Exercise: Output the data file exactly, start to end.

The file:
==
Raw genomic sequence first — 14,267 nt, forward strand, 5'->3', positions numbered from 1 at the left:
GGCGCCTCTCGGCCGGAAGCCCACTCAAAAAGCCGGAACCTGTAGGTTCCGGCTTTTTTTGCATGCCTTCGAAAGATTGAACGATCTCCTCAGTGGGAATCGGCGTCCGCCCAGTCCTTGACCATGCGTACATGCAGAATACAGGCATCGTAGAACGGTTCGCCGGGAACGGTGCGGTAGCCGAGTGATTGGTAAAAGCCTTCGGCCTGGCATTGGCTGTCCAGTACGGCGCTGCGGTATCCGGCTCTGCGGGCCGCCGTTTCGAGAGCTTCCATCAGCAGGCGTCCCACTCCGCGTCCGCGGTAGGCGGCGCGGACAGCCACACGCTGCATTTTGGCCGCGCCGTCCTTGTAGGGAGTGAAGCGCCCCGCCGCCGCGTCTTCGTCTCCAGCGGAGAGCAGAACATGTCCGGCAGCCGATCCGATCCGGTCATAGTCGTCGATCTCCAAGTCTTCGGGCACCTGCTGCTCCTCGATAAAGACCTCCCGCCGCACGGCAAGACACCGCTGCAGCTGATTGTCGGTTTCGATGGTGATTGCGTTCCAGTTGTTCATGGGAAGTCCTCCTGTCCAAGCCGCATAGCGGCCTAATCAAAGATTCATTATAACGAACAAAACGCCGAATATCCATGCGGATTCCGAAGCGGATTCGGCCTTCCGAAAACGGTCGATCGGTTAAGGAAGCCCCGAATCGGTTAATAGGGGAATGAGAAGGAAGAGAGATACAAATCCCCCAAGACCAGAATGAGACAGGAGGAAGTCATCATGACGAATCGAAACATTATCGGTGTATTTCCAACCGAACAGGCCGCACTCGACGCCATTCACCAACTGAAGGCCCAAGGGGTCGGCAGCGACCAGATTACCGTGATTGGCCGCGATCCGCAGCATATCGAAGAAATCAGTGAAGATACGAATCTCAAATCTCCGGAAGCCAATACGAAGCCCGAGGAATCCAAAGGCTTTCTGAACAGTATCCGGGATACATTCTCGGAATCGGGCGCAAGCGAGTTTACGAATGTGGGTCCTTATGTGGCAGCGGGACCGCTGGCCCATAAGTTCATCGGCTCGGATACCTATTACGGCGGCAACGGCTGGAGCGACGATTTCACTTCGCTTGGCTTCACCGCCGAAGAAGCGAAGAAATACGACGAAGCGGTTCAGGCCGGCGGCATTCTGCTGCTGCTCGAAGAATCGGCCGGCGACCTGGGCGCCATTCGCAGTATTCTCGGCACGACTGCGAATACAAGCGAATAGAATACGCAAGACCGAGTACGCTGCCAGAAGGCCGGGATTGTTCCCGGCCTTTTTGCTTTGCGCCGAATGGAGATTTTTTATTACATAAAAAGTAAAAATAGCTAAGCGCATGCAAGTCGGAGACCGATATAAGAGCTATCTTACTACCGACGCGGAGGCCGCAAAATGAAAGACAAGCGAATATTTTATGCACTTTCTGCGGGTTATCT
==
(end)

Raw genomic sequence first — 14,267 nt, forward strand, 5'->3', positions numbered from 1 at the left:
GGCGCCTCTCGGCCGGAAGCCCACTCAAAAAGCCGGAACCTGTAGGTTCCGGCTTTTTTTGCATGCCTTCGAAAGATTGAACGATCTCCTCAGTGGGAATCGGCGTCCGCCCAGTCCTTGACCATGCGTACATGCAGAATACAGGCATCGTAGAACGGTTCGCCGGGAACGGTGCGGTAGCCGAGTGATTGGTAAAAGCCTTCGGCCTGGCATTGGCTGTCCAGTACGGCGCTGCGGTATCCGGCTCTGCGGGCCGCCGTTTCGAGAGCTTCCATCAGCAGGCGTCCCACTCCGCGTCCGCGGTAGGCGGCGCGGACAGCCACACGCTGCATTTTGGCCGCGCCGTCCTTGTAGGGAGTGAAGCGCCCCGCCGCCGCGTCTTCGTCTCCAGCGGAGAGCAGAACATGTCCGGCAGCCGATCCGATCCGGTCATAGTCGTCGATCTCCAAGTCTTCGGGCACCTGCTGCTCCTCGATAAAGACCTCCCGCCGCACGGCAAGACACCGCTGCAGCTGATTGTCGGTTTCGATGGTGATTGCGTTCCAGTTGTTCATGGGAAGTCCTCCTGTCCAAGCCGCATAGCGGCCTAATCAAAGATTCATTATAACGAACAAAACGCCGAATATCCATGCGGATTCCGAAGCGGATTCGGCCTTCCGAAAACGGTCGATCGGTTAAGGAAGCCCCGAATCGGTTAATAGGGGAATGAGAAGGAAGAGAGATACAAATCCCCCAAGACCAGAATGAGACAGGAGGAAGTCATCATGACGAATCGAAACATTATCGGTGTATTTCCAACCGAACAGGCCGCACTCGACGCCATTCACCAACTGAAGGCCCAAGGGGTCGGCAGCGACCAGATTACCGTGATTGGCCGCGATCCGCAGCATATCGAAGAAATCAGTGAAGATACGAATCTCAAATCTCCGGAAGCCAATACGAAGCCCGAGGAATCCAAAGGCTTTCTGAACAGTATCCGGGATACATTCTCGGAATCGGGCGCAAGCGAGTTTACGAATGTGGGTCCTTATGTGGCAGCGGGACCGCTGGCCCATAAGTTCATCGGCTCGGATACCTATTACGGCGGCAACGGCTGGAGCGACGATTTCACTTCGCTTGGCTTCACCGCCGAAGAAGCGAAGAAATACGACGAAGCGGTTCAGGCCGGCGGCATTCTGCTGCTGCTCGAAGAATCGGCCGGCGACCTGGGCGCCATTCGCAGTATTCTCGGCACGACTGCGAATACAAGCGAATAGAATACGCAAGACCGAGTACGCTGCCAGAAGGCCGGGATTGTTCCCGGCCTTTTTGCTTTGCGCCGAATGGAGATTTTTTATTACATAAAAAGTAAAAATAGCTAAGCGCATGCAAGTCGGAGACCGATATAAGAGCTATCTTACTACCGACGCGGAGGCCGCAAAATGAAAGACAAGCGAATATTTTATGCACTTTCTGCGGGTTATCT